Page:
The Brain and Anxiety Disorders

Anxiety disorders seem to be a common occurrence in recent years. Each individual that suffers from anxiety has a different experience. There are many stories of lifelong illnesses, and others that mention a specific trigger point. Medication and therapy are among the options for treatment. Scientists and doctors are also starting to find the differences in the brain that occur with anxiety patients.

Brain and Anxiety Disorders 1


The first thing noticed about individuals with anxiety is their state of mind and response habits. They do not react to daily stimuli and situations in an average way. Fear is driving their actions in more ways than one. Physical changes in the brain dictate fearful actions to incoming information. Over time, people with anxiety learn to prepare for possible triggers so they can function more efficiently. Life, however, is not always predictable. You may see an anxious person flee a situation, suffer shortness of breath, or have chest pains. Full blown panic attacks can completely incapacitate the subject.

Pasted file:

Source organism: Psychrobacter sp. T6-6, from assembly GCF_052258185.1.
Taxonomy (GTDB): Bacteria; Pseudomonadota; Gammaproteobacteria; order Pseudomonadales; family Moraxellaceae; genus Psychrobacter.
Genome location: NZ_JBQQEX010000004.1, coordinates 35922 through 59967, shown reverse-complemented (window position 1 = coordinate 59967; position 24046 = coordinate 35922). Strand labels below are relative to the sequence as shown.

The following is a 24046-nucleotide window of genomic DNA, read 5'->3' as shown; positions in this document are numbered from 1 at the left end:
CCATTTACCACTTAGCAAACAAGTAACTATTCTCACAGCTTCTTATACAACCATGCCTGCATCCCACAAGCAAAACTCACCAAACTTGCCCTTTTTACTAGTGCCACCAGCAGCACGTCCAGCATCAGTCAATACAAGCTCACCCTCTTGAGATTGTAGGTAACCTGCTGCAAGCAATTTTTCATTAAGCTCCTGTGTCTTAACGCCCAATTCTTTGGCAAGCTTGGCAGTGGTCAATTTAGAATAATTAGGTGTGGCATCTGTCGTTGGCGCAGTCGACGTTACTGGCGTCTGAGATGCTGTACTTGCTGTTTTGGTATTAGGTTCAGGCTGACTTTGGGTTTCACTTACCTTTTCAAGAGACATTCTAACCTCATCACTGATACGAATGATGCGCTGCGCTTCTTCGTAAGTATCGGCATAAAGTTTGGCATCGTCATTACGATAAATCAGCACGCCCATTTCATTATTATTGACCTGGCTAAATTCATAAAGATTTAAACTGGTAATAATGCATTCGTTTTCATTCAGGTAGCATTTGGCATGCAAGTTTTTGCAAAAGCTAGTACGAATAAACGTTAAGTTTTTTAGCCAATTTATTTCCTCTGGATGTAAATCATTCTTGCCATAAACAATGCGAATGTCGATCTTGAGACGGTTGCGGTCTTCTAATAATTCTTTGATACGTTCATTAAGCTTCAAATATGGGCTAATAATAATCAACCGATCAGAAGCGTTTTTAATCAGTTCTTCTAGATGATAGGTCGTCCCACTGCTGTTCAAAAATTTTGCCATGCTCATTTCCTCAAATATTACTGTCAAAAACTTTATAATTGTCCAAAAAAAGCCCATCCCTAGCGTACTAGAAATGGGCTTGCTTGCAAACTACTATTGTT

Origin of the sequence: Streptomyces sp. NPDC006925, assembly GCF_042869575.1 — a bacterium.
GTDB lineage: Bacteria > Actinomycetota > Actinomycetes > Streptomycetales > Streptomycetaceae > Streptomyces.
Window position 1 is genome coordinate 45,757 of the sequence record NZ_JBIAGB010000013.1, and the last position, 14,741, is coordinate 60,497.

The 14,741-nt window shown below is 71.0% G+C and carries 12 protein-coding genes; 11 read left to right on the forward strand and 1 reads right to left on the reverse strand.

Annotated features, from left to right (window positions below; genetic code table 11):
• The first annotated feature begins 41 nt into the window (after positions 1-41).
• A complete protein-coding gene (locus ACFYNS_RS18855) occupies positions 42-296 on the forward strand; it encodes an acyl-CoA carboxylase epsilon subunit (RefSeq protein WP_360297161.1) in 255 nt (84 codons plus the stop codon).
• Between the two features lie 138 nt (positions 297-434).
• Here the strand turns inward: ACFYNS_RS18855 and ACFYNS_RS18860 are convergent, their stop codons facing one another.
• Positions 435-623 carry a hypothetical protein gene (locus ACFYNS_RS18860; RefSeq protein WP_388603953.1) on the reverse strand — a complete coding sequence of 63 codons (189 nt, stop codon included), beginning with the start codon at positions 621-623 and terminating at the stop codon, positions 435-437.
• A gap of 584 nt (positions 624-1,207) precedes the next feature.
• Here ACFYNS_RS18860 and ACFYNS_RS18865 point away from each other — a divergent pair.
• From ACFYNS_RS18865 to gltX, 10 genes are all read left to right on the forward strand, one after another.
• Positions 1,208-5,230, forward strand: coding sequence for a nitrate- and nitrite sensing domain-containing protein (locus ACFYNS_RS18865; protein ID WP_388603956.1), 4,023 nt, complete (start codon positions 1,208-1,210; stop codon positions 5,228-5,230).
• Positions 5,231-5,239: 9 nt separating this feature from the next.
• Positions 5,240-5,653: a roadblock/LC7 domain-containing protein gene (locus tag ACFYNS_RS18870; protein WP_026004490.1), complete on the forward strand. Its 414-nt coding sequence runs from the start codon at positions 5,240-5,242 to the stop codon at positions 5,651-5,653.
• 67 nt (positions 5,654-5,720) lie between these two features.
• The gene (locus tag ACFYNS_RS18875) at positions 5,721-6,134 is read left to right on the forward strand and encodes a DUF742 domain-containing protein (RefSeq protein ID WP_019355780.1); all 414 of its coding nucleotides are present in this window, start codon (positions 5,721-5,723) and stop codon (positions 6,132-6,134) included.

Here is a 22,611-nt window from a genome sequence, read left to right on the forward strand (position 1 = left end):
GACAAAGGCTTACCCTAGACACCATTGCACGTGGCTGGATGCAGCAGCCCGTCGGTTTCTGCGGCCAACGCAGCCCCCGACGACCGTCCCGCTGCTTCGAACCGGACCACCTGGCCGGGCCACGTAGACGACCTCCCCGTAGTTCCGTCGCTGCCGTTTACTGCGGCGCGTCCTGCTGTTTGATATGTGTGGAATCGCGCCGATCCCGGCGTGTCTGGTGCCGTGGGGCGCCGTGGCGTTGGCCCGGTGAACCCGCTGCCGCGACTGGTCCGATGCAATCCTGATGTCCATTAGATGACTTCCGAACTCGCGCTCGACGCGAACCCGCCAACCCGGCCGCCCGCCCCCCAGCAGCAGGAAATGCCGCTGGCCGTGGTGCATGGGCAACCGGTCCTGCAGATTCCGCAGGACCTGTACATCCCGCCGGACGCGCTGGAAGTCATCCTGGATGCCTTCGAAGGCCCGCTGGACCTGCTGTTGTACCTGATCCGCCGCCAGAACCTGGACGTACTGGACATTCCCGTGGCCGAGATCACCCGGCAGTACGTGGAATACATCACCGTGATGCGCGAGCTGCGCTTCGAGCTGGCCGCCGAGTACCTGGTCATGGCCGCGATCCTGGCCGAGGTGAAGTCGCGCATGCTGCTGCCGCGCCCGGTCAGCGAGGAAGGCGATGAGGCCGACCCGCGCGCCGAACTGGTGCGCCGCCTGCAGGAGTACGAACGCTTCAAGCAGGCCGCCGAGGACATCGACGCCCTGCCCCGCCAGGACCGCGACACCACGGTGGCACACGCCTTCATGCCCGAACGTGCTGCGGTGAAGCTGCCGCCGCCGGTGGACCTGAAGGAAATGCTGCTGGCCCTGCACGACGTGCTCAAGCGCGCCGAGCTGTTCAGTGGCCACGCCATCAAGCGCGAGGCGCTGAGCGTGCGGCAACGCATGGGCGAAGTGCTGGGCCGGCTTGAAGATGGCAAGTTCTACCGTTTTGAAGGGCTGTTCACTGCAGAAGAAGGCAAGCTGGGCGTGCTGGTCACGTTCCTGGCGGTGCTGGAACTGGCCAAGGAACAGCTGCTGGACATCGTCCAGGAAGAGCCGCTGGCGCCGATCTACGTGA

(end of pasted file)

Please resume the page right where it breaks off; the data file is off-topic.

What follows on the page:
Various Forms

All anxiety is not equal in focus or severity. Some disorders relate to social interactions, others to phobias of specific items. Generalized anxiety can spread out into several subgroups. OCD is one form of anxiety that causes individuals to clean extensively, check things repeatedly, and count many things. The common factor in all anxiety is a feeling of fear and of being “stuck”. The stuck feeling stems from the inability to move past the anxious response and continue with regular tasks.

Physical Differences